A benign tumour is one which is just a harmless growth – it could be a wart on your hand, or a clump of mass on your intestine. These are localised growths, and they don’t invade other parts of your body. They can be removed safely by a surgical procedure.
But the when the cells start invading other parts of your body, they are termed as malignant – this is cancer. These cancerous cells do not exhibit normal cell behaviour, and in time, they will outnumber ‘normal’ cells. In other words, the organs which they are a part of begin to malfunction.

Causes of cancer

There are more than 100 different types of cancer, and the causes can range from genetics to environment to lifestyle. However, inherited ‘faulty’ gene that can cause cancer is quite rare. For example, breast cancer in men, or cancer of the kidneys, or women with cancer in both breasts and ovaries – these rare conditions will probably have a hereditary link. That goes to say that a majority of cancers as we know today – breast cancer, lung cancer, prostate cancer etc – can all be linked to lifestyle, diet and health, and hazardous environmental exposures.

We all know that tobacco has a staggering statistic when it comes to causing lung cancer. Even constant exposure to second-hand cigarette smoke can potentially cause cancer. Over exposure to harmful UV rays causes skin cancer. Similarly substances like betel, betel juice (paan) causes cancer of the mouth and throat. Alcohol consumption also has been linked to cancer, especially because of acetaldehyde.  

Those working in certain industries that involve inhaling wood dust, coal industry (mines), asbestos, arsenic, aluminium, painting etc – these are all highly carcinogenic agents.  
The link between obesity and cancer is complex and research is still ongoing. But it can be a potential cause because morbid obesity definitely impairs hormones, whilst putting other pressures on the body. This in turn can cause faulty mitosis, resulting in cancerous growth.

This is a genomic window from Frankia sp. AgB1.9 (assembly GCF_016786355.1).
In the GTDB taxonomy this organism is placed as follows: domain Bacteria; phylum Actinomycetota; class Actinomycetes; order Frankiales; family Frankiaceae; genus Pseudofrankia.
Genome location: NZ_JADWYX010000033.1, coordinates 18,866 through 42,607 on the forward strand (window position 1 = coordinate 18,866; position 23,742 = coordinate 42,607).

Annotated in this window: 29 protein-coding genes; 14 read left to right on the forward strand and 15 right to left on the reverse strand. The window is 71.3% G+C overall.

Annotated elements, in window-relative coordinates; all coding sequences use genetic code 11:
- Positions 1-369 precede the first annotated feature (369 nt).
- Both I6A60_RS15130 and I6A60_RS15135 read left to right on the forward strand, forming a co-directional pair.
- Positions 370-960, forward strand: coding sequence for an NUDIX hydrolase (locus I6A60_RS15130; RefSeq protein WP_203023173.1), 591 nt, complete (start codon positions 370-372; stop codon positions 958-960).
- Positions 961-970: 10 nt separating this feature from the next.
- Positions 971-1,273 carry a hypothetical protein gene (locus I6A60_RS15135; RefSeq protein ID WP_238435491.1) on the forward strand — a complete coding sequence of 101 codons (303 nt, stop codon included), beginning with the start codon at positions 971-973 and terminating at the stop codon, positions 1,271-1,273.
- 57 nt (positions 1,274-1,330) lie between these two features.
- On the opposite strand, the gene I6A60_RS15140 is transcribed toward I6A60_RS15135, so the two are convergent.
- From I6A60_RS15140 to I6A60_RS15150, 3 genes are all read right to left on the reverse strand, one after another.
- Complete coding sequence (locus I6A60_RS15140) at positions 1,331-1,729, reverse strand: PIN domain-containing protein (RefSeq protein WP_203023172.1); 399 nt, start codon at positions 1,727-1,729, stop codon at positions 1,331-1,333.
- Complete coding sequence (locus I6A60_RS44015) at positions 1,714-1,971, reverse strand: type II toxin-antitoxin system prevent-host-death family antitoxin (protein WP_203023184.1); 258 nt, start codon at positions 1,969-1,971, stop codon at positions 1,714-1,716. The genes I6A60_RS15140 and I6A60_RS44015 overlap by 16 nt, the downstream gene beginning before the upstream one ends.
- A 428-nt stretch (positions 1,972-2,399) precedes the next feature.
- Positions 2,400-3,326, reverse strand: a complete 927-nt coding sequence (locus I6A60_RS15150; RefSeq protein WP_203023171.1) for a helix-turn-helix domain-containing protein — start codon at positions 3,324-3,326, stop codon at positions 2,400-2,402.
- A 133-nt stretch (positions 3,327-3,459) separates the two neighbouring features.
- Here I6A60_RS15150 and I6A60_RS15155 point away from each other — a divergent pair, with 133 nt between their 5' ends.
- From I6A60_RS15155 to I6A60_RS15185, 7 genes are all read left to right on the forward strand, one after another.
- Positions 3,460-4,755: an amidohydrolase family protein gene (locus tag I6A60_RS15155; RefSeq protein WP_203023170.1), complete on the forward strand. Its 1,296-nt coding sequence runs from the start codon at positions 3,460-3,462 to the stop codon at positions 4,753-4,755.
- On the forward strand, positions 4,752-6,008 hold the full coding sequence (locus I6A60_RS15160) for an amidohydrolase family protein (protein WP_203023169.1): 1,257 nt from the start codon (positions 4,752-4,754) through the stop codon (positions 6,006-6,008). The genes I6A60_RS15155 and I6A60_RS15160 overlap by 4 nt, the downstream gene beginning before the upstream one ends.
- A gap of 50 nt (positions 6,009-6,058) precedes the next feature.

Your lifestyle also is important – if you eat a lot of junk food, by junk, I mean just that – junk. That is, your diet has no healthy balance of carbohydrates and proteins – it’s just sugar, trans-saturated fat and sodium. You are essentially screwing up your internal systems – right from your hormones to the functioning of your liver and digestive system. Maintain this long enough, and something in your diet could cause a faulty cell mitosis. Before you know it, you’ll have a growth on your colon, for example. In other words, those fries may not directly cause cancer, but can be cancer-inducing. But lifestyle is not just about food. Stress has become a part of lifestyle that has wide-ranging consequences on physiology. From ulcers to tension headaches, palpitations to panic attacks – stress has a finger in the pie. Constant stress can once again screw up your hormones, make you obese and you can become a sitting duck for cancer in your fifties. Sexual choices, sexual behaviour is also a part of lifestyle. Unprotected sex with multiple partners – well that just opens a huge can of worms. HPV in women can cause ovarian cancer. HIV can suppress the immune system and as a fall out, one can become vulnerable to cancer.

Certain medical treatments also could cause cancer – treatments that suppress immune systems like chemotherapy. Imbalance in the hormone estrogen also is implicated in cancer – thus treatments that involve this hormone, especially postmenopausal treatments can cause cancer.

Given that we are increasingly in the clutches of manufactured foods, beverages and highly industrialised environments, it becomes all the more important to take charge of our health. Starting right now. We can’t control what we are born with – but we can control what we become. It is okay if we don’t become anything worth mentioning – but it is worth your while to become healthy.

In the next blog, I will discuss the latest cancer treatments.

NOTE: If you are interested in cell physiology, perhaps you should borrow this book from your library– Molecular Biology of The Cell by Bruce Alberts et al. I said borrow because the price hurts.

If you want to know more details about causes of cancer and especially carcinogens and their classifications, you can visit this link.  

And finally, if you can please sponsor my 5k in any small way, I'd be indebted. Thank you in advance. You can send your donation online - your funds directly go to Cancer Research folks (not in my bank :) ) Here is my page - https://www.justgiving.com/sumanakhan

Courtesy: http://raceforlife.cancerresearchuk.org/index.html

© Sumana Khan - 2015


  


Comments

  1. A worthy cause and an informative post. Way to go, Sumana.